Avoid “1&1 My Website” for your law firm’s website
Generally, I encourage lawyers to use any cost effective means necessary to get a website up and running – but with 1 & 1 My Website, I’m wrong.
Here’s the backstory: I just received a cold call from 1&1 My Website to our new office number, which was surprising as I haven’t published it anywhere. Given the business I’m in, and the fact that I’ve had a few inquiries from lawyers about their service, I decided to play along and learn a little more. While I didn’t record the conversation, here is my best recreation of some of the conversation that ensued.
The initial call was from a woman who asked for the business owner and started telling me some alarming things about my website.
“When you look your business up online, you have no credibility.”
“I can’t imagine that is the case, I have a very solid reputation . . . ”
“Your business is not searchable through Google.”
“I’m looking your business up and its showing that you don’t have any credibility.”
“Well what are you looking it up with?”
“Your competitors are beating you online.”
“Your competitors in Washington state.”
“But I don’t have any competitors in Washington state.”
“Your business doesn’t have any credibility.”
This went round and round for a few minutes until it became clear that a)she knew nothing and b)her primary objective was to get me on a shared screen via join.me to go through a demo. (She also thought my name was Bob – which was amusing.) I played along and was introduced to a closer named Bill (I’ve changed his name for his own protection – you’ll see why later) whose first questions were:
“Do you already have a website?”
“What is your domain?”
Now presumably, the first lady was actually looking at my site when she was so concerned about my credibility, but in hindsight – we never actually talked about the actual domain at all. Now that we were sharing his screen, Bill proceeded to look up my site and show me the source code on the homepage.
“See . . . the site has no meta tags or keywords, so the only way people can find you is by your business name.”
“Well, that is very concerning.”
Now remember, he’s looking at my site, where the primary nav includes the words “Advanced SEO” – somehow this never registers. He then used an online tool to look up my phone number that returned a zero result.
“See here . . . I can tell by your phone number that you don’t have any website traffic.”
“But I thought I was doing well with search engines.”
“But you don’t have any meta tags or keywords.”
“I still don’t understand.”
“The way search engines work is that they look for keywords on your website and if they aren’t there, you won’t show up.”
We then moved to the solution part of the sale . . .
“You can keep your website and we’ll add all of the meta tags and keywords for you for free.”
“Well how many keywords can I get?”
“And what about those meta tags – I don’t really understand that.”
“It’s unlimited, we’ll put in whatever your business does so the search engines can find you.”
I thought I’d move to some more pointed questions:
“But I thought links were the primary thing that search engines used to drive rankings.”
“Oh you can put as many links on your site as you want – for free.”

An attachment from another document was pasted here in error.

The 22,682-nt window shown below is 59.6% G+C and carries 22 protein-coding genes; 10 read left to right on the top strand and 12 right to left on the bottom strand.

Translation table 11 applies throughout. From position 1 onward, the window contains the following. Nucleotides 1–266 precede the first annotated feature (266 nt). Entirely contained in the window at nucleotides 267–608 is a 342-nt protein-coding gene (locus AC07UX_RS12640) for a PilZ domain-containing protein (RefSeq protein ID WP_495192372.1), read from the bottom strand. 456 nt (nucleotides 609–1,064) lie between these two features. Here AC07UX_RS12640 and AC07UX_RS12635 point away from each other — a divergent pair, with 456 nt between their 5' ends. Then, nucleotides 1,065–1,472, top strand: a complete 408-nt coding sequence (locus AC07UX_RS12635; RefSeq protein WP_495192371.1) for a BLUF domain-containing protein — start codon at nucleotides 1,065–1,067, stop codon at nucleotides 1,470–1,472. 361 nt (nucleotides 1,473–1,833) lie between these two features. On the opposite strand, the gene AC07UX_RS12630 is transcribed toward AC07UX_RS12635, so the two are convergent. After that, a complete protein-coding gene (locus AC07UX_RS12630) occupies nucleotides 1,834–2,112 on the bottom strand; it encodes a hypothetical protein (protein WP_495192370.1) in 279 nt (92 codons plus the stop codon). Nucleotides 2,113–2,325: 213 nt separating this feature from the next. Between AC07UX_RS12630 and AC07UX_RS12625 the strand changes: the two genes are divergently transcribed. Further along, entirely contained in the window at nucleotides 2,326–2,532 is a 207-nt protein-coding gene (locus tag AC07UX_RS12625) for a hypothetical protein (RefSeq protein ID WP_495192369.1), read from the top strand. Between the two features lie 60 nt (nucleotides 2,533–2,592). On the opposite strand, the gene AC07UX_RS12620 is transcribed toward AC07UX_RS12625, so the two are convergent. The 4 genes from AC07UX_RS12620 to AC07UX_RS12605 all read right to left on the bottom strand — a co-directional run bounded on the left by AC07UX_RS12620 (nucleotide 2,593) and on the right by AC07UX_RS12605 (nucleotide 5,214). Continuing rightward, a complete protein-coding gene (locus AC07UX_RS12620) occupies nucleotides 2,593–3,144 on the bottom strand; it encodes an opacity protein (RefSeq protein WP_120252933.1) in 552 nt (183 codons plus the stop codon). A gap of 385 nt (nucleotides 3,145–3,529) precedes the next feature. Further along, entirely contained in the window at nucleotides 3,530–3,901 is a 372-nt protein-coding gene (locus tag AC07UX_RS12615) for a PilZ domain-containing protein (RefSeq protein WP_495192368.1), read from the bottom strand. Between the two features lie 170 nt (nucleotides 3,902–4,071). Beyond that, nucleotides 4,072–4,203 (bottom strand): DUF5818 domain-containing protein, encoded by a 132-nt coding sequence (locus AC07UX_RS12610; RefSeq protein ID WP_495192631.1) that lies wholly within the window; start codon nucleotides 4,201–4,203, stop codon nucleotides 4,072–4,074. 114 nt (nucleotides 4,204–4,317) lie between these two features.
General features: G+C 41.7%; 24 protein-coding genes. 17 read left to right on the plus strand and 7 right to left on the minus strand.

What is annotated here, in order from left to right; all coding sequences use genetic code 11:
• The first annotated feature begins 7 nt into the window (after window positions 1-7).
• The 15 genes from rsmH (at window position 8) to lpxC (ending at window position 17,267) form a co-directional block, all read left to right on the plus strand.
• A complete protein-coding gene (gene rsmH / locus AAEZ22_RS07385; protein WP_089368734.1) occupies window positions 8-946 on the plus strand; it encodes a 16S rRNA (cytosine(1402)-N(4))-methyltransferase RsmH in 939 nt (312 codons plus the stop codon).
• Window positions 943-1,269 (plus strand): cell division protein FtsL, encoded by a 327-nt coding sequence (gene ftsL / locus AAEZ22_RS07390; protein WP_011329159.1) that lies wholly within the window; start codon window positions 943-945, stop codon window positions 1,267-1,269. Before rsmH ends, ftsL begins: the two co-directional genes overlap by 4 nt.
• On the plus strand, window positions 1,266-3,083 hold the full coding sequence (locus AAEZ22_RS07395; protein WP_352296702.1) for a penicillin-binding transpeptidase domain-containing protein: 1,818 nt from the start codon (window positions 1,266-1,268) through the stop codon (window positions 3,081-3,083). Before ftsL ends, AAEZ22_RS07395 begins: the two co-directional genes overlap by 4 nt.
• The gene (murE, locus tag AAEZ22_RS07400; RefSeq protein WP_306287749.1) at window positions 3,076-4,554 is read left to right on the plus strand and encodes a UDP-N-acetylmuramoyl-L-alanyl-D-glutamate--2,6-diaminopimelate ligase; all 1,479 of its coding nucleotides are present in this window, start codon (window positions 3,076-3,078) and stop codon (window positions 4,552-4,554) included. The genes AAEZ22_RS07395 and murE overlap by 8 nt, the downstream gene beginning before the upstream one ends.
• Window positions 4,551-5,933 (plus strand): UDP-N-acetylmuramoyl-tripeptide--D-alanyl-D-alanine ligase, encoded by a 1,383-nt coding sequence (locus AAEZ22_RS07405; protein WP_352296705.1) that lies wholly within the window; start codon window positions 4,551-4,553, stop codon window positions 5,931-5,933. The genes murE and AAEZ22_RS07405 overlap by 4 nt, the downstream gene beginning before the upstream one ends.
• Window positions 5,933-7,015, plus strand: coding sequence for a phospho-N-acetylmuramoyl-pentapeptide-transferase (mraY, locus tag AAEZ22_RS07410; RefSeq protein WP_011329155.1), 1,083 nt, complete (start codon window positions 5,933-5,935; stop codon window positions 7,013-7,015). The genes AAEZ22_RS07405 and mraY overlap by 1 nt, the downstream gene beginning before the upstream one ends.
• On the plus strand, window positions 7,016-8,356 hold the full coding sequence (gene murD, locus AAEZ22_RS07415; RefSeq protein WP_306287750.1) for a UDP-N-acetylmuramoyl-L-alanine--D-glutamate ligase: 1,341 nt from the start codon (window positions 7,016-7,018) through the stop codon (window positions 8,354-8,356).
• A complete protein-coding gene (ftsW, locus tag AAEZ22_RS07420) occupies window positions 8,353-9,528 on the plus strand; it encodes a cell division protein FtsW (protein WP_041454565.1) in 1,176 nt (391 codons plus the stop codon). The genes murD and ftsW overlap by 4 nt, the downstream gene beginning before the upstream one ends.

“No I mean links from other websites.”
“We do that too.”
“Well how many links do I get?”
“How does that work?”
“We have a tool that creates them.”
“You said I can just copy my website to a new domain – www.atticusmarketing.net. Is that going to help with SEO?”
“Yup – and you also get up to 1,000 subdomains.”
“So if I just copy my website on those subdomains, would that help with SEO?”
At this point, I should note that this is neither of the two call reps fault. They are stuck in a call center (the background noise sounded like a frat party after a college football win). They have miserable jobs getting rejected by cranky small business owners on a regular basis. They have clearly been trained in the most effective script that closes the most businesses, instead of fundamental SEO concepts.
If you don’t understand why their answers above were so horrific – just take my word for it and stay away.
These sales tactics are unfortunately common in the website/SEO sales process – alarmist calls, unsubstantiated claims, technical jargon and automated, low cost solutions. Its why uninformed attorneys are taken advantage of on a regular basis when buying websites or SEO services. I wrote a quick self-evaluation a few months ago to answer the question: Are You Qualified to Hire an SEO?”
But it gets worse.
After we ended the call (I didn’t sign up btw – despite Bill’s mention of their Superbowl ad, which, for some reason he thought would get me to close) Bill kept his screen sharing opened to his call management software – Connect First. So I was able to investigate where 1&1 harvested my unpublished phone number from – apparently a contact generation company called CostalCom Closers.
I was also able to watch as Bill walked another lead – a contractor across the country – from the cold call script . . .
. . . all the way through the purchase process . . .
. . . to the entry of the company’s credit card number. (Let’s ignore for now, the ironic disclaimer, “1&1 is committed to keeping your payment details secure.”)
If you are uninformed enough to fall for 1 & 1’s sales message know this: they give you just enough functionality to entirely screw up your online marketing efforts. The service was $14.95 a month – clearly you get what you pay for. Attorney websites for lawyers don’t need to be expensive, but they need to get traffic and make your phone ring. 1&1 is NOT the solution.
UPDATE: Through some backdoor channels I heard from Jeff, 1&1’s Director of Telesales. While we only traded voicemails, I believe he was genuinely trying to get in touch with me. From one of his VM’s: “assure you that this is not our typical business practice.”